اللَّهُمَّ اجْعَلْ فِي قَلْبِي نُوراً، وَفِي لِسَانِي نُوراً، وَفِي سَمْعِي نُوراً، وَفِي بَصَرِي نُوراً، وَمِنْ فَوقِي نُوراً، وَمِنْ تَحْتِِي نُوراً، وَعَنْ يَمِينِي نُوراً، وَعَنْ شِمَالِي نُوراً، وَمِن أَمَامِي نُوراً، وَمِنْ خَلْفِِي نُوراً، وَاجْعَلْ فِي نَفْسِي نُوراً، وَأَعْظِمْ لِي نُوراً، وَعَظِّمْ لِي نُوراً، وِاجْعَلْ لِي نُوراً، وَاجْعَلْنِي نُوراً، اللَّهُمَّ أَعْطِنِي نُوراً، وَاجْعَلْ فِي عَصَبِي نُوراً، وَفِي لَحْمِي نُوراً، وَفِي دَمِي نُوراً، وَفِي شَعْرِي نُوراً، وَفِي بَشَرِي نُوراً، » [« اللَّهُمَّ اجْعَلْ لِي نُوراً فِي قَبْرِي.. وَنُوراً فِي عِظَامِي »] [« وَزِدْنِي نُوراً، وَزِدْنِي نُوراً، وَزِدْنِي نُوراً »] [« وَهَبْ لِي نُوراً عَلَى نُورٍ »]
O Allah, place light in my heart, and on my tongue light, and in my ears light and in my sight light, and above me light, and below me light, and to my right light, and to my left light, and before me light and behind me light. Place in my soul light. Magnify for me light, and amplify for me light. Make for me light and make me a light. O Allah, grant me light, and place light in my nerves, and in my body light and in my blood light and in my hair light and in my skin light.
[O Allah, make for me a light in my grave… and a light in my bones.]
[Increase me in light, increase me in light, increase me in light .]
[Grant me light upon light.]
SubhanAllah I actually felt my body glowing- that’s never happened to me before. It felt like a sort of « divine validation » for being there, for making me feel like I belonged.
Basement or not, the women’s room was huge. Not Blue Mosque huge, but bigger than most NYC mosques I’ve been in.
After the prayer, a Tunisian woman said « taqqabal Allahu, » (May Allah accept it) to which I stared back blankly. Luckily Enas came in for the save and taught me « minna wa minkum » (from you and me both).
They had a brief conversation in Arabic and apparently the Tunisian dialect was a bit difficult for Enas, who speaks the Palestinian/Jordanian dialect. The woman was in France seeking eye treatment for her daughter, a toddler we had passed playing on the steps in the room. We wished her well and headed out, stopping in the bathroom where there was a Roma woman washing herself.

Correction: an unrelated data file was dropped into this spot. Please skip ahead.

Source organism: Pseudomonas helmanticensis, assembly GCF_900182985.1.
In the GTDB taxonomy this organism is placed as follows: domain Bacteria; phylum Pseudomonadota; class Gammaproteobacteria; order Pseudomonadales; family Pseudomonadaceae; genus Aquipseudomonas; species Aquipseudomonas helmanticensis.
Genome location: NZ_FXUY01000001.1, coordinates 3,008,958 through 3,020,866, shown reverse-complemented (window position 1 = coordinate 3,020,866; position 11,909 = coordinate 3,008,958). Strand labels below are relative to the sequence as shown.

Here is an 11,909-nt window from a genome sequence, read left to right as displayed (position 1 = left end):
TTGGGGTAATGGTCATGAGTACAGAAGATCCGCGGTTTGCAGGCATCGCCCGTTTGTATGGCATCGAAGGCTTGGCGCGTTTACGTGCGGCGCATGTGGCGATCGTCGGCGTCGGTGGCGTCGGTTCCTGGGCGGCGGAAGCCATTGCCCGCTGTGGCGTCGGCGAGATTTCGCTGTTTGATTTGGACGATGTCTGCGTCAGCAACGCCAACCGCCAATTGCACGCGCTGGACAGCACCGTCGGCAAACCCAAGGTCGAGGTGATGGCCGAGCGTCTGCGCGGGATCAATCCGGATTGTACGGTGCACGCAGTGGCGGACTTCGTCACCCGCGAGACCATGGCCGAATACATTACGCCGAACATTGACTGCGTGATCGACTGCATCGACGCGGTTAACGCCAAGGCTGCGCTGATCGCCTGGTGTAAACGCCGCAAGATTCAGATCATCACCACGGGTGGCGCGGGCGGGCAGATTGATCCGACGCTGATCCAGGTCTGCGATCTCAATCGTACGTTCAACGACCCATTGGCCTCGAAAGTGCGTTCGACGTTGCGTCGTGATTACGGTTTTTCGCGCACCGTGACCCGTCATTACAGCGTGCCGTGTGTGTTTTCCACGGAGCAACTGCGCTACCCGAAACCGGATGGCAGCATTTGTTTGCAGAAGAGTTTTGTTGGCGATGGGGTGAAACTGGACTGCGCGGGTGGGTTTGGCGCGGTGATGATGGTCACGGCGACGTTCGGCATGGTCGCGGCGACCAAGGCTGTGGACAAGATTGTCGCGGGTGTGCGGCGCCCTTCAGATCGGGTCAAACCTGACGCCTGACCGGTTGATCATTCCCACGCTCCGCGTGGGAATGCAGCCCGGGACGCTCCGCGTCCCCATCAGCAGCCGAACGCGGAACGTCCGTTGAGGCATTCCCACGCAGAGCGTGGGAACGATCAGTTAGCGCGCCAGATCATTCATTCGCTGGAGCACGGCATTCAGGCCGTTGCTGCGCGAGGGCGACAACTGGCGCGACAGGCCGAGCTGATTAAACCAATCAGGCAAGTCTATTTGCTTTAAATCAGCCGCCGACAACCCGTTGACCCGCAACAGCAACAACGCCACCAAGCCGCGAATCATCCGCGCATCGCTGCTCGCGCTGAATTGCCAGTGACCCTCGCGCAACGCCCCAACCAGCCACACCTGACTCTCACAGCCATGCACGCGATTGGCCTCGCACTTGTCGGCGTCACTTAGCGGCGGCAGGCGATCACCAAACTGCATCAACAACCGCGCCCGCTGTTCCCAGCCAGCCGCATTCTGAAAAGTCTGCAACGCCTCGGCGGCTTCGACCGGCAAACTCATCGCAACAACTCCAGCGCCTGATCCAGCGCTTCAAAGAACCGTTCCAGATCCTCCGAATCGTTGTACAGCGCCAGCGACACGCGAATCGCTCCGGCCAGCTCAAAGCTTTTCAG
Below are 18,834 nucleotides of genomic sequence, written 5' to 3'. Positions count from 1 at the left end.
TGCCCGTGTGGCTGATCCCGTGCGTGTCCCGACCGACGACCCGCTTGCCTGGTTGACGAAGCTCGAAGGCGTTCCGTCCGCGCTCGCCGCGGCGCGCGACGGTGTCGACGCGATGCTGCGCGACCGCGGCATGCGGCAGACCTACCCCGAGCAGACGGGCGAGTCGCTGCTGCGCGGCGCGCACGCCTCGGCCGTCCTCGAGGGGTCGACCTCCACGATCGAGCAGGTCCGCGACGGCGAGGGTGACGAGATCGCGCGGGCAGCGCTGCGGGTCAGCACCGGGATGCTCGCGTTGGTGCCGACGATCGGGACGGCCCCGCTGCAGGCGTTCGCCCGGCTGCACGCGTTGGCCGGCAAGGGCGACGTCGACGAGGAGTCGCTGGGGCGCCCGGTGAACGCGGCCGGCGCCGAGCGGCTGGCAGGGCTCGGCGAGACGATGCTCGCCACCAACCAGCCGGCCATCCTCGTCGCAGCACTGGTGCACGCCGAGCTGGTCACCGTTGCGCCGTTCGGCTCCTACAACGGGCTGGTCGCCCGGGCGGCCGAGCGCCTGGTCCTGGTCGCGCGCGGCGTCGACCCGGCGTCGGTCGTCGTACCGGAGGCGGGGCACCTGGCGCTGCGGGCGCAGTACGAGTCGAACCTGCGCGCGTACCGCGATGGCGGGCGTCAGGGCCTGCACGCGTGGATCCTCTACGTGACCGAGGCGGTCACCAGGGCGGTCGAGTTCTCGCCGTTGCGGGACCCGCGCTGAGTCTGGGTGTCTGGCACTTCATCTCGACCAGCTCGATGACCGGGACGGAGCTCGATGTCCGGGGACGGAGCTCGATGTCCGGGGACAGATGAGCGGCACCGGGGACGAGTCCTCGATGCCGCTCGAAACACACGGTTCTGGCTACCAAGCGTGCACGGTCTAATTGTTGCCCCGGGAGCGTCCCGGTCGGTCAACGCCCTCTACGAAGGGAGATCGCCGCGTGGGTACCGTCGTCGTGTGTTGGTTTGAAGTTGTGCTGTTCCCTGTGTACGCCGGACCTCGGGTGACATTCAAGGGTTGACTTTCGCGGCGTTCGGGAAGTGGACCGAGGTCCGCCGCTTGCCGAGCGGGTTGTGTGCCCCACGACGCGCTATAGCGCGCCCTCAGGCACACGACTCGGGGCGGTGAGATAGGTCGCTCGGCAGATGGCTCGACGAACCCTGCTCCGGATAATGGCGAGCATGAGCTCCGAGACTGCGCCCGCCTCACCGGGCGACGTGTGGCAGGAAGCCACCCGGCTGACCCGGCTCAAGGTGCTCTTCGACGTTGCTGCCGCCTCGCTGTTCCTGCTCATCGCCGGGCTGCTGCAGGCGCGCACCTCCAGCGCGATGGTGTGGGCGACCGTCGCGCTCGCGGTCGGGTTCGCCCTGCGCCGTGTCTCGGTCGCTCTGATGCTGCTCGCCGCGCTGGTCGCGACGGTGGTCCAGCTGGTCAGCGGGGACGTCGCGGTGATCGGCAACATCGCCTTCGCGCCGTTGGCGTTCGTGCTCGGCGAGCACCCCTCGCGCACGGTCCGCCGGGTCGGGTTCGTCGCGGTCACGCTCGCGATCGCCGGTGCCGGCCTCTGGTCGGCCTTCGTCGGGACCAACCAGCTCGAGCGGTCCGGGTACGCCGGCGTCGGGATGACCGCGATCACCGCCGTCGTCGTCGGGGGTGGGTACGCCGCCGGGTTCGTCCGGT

At the exit, we ran into a small man holding what looked like a gazillion baguettes (maybe for iftar?). He asked us our origins, to which Enas replied « Palestinian » and I « American. » Enas looked at me surprised- « but he asked us our origins, right? Not our nationalities. »
I guess ever since moving to France, I’ve felt the need to break stereotypical ideas of what an « American » is- for both white French and the minorities. It’s really only in America (maybe Canada and Australia as well on a lesser scale) that we have the concept of a nationality and culture built by immigrants. As a minority, if you try telling anyone in Europe you’re American you’ll almost always get a follow-up question on your « real » origins!
Exhausted from our day, we still managed to trudge on and take a stroll through the nearby Jardin du Luxembourg before heading to a very French iftar in Montmartre, where Enas read up a bit on the history of the mosque. The Grande Mosque was in fact the very mosque that gave Muslim identities to French Jews to save them from Nazi persecution! We also found out that we had missed the whole front view of the mosque as the back entrance was so fancy we thought that was basically it. #fail
But the day ended well- Enas finally got to try her first real creme brûlée!